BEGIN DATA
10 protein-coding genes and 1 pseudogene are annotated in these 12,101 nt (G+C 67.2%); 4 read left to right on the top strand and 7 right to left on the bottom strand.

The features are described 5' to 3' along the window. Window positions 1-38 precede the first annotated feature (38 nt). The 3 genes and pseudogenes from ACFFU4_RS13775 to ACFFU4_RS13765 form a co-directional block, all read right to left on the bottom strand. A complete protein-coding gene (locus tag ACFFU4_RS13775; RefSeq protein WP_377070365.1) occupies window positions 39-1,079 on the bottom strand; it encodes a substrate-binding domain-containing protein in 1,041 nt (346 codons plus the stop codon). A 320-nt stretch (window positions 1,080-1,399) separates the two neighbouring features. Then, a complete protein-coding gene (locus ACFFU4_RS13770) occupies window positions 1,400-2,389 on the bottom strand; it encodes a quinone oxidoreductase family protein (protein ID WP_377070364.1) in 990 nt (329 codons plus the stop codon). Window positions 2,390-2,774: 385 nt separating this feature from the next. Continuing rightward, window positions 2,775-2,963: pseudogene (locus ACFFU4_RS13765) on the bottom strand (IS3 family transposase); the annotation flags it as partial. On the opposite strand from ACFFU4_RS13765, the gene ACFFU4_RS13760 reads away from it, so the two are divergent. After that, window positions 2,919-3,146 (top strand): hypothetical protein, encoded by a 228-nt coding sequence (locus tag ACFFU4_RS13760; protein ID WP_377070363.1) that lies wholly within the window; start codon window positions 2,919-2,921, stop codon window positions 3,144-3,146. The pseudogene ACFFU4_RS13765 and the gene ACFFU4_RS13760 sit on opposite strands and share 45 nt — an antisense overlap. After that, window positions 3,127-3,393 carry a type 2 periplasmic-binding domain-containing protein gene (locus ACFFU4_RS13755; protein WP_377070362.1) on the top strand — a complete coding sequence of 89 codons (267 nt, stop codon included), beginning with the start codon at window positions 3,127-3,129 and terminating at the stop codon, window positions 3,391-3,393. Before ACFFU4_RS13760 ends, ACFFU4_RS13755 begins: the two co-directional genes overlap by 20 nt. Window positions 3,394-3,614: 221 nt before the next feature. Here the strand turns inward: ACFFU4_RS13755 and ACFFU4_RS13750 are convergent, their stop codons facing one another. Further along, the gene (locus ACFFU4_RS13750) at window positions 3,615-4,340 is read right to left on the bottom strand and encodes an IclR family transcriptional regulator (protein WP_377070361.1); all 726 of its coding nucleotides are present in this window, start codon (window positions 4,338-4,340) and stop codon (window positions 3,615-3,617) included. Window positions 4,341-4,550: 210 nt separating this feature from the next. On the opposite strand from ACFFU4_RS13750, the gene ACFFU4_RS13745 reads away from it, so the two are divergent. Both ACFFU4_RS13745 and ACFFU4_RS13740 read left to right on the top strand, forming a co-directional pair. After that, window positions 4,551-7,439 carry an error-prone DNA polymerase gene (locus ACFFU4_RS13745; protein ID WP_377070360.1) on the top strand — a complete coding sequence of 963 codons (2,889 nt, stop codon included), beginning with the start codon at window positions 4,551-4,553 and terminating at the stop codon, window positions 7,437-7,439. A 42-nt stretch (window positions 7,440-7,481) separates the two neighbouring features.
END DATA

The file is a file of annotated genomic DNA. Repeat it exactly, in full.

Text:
10 protein-coding genes and 1 pseudogene are annotated in these 12,101 nt (G+C 67.2%); 4 read left to right on the top strand and 7 right to left on the bottom strand.

The features are described 5' to 3' along the window. Window positions 1-38 precede the first annotated feature (38 nt). The 3 genes and pseudogenes from ACFFU4_RS13775 to ACFFU4_RS13765 form a co-directional block, all read right to left on the bottom strand. A complete protein-coding gene (locus tag ACFFU4_RS13775; RefSeq protein WP_377070365.1) occupies window positions 39-1,079 on the bottom strand; it encodes a substrate-binding domain-containing protein in 1,041 nt (346 codons plus the stop codon). A 320-nt stretch (window positions 1,080-1,399) separates the two neighbouring features. Then, a complete protein-coding gene (locus ACFFU4_RS13770) occupies window positions 1,400-2,389 on the bottom strand; it encodes a quinone oxidoreductase family protein (protein ID WP_377070364.1) in 990 nt (329 codons plus the stop codon). Window positions 2,390-2,774: 385 nt separating this feature from the next. Continuing rightward, window positions 2,775-2,963: pseudogene (locus ACFFU4_RS13765) on the bottom strand (IS3 family transposase); the annotation flags it as partial. On the opposite strand from ACFFU4_RS13765, the gene ACFFU4_RS13760 reads away from it, so the two are divergent. After that, window positions 2,919-3,146 (top strand): hypothetical protein, encoded by a 228-nt coding sequence (locus tag ACFFU4_RS13760; protein ID WP_377070363.1) that lies wholly within the window; start codon window positions 2,919-2,921, stop codon window positions 3,144-3,146. The pseudogene ACFFU4_RS13765 and the gene ACFFU4_RS13760 sit on opposite strands and share 45 nt — an antisense overlap. After that, window positions 3,127-3,393 carry a type 2 periplasmic-binding domain-containing protein gene (locus ACFFU4_RS13755; protein WP_377070362.1) on the top strand — a complete coding sequence of 89 codons (267 nt, stop codon included), beginning with the start codon at window positions 3,127-3,129 and terminating at the stop codon, window positions 3,391-3,393. Before ACFFU4_RS13760 ends, ACFFU4_RS13755 begins: the two co-directional genes overlap by 20 nt. Window positions 3,394-3,614: 221 nt before the next feature. Here the strand turns inward: ACFFU4_RS13755 and ACFFU4_RS13750 are convergent, their stop codons facing one another. Further along, the gene (locus ACFFU4_RS13750) at window positions 3,615-4,340 is read right to left on the bottom strand and encodes an IclR family transcriptional regulator (protein WP_377070361.1); all 726 of its coding nucleotides are present in this window, start codon (window positions 4,338-4,340) and stop codon (window positions 3,615-3,617) included. Window positions 4,341-4,550: 210 nt separating this feature from the next. On the opposite strand from ACFFU4_RS13750, the gene ACFFU4_RS13745 reads away from it, so the two are divergent. Both ACFFU4_RS13745 and ACFFU4_RS13740 read left to right on the top strand, forming a co-directional pair. After that, window positions 4,551-7,439 carry an error-prone DNA polymerase gene (locus ACFFU4_RS13745; protein ID WP_377070360.1) on the top strand — a complete coding sequence of 963 codons (2,889 nt, stop codon included), beginning with the start codon at window positions 4,551-4,553 and terminating at the stop codon, window positions 7,437-7,439. A 42-nt stretch (window positions 7,440-7,481) separates the two neighbouring features.